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Nicomachean Ethics Aristotle : Translation, Glossary, and Introductory Essayby Unknown
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A lucid and useful translation of one of Aristotle's primary works by a master teacher. Designed for courses in undergraduate philosophy, as well as for the general reader interested in the major works of western civilization. Focus Philosophical Library translations are close to and are non-interpretative of the original text, with the notes and a glossary intending to provide the reader with some sense of the terms and the concepts as they were understood by Aristotle's immediate audience.
Joe Sachs taught for thirty years at St. John's College in Annapolis, Maryland. He has translated Aristotle's "Physics," "Metaphysics" and "On the Soul" and, for the Focus Philosophical Library, Aristotle's "Nicomachean Ethics" and "Poetics", and Plato's "Theaetetus" and "Republic."
Table of Contents
CONTENTS Note: The ten books of the original text have no titles; those below are provided by the translator to indicate the general shape of the inquiry. Preface to this Translation, vii Introduction, xi Book I, 1 Book II, 21 Book III, 36 Book IV, 58 Book V, 79 Book VI, 102 Book VII, 118 Book VIII, 143 Book IX, 162 Book X, 180 Glossary, 200 Index, 213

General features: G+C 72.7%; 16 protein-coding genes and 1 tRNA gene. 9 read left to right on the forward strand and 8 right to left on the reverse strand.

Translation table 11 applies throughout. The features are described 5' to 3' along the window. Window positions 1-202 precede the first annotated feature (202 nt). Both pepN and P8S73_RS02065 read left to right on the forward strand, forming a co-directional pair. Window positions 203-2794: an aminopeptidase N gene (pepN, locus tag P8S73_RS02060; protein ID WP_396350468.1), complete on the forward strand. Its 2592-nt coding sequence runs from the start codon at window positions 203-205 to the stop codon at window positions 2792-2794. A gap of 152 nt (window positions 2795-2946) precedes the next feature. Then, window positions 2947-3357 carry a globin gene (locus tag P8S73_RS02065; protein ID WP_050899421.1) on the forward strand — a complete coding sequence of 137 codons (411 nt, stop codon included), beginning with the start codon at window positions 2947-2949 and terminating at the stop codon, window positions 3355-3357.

Chapter 1.Every art and every inquiry, and likewise every action and choice, seems to aim at some good, and hence it has been beautifully said that the good is that at which all things aim. But a certain difference is apparent among ends, since some are ways of being at work, while others are certain kinds of works produced, over and above the being-at-work. And in those cases in which there are ends of any kind beyond the actions, the works produced are by nature better things than the activities. And since there are many actions and arts and kinds of knowledge, the ends also turn out to be many: of medical knowledge the end is health, of shipbuilding skill it is a boat, of strategic art it is victory, of household management it is wealth. But in as many such pursuits as are under some one capacity—in the way that bridle making and all the other skills involved with implements pertaining to horses come under horsemanship, while this and every action pertaining to war come under strategic art, and in the same way other pursuits are under other capacities—in all of them the ends of all the master arts are more worthy of choice than are the ends of the pursuits that come under them, since these latter are pursued for the sake of those arts. And it makes no difference whether the ends of the actions are the ways of being at work themselves, or something else beyond these, as they are with the kinds of knowledge mentioned.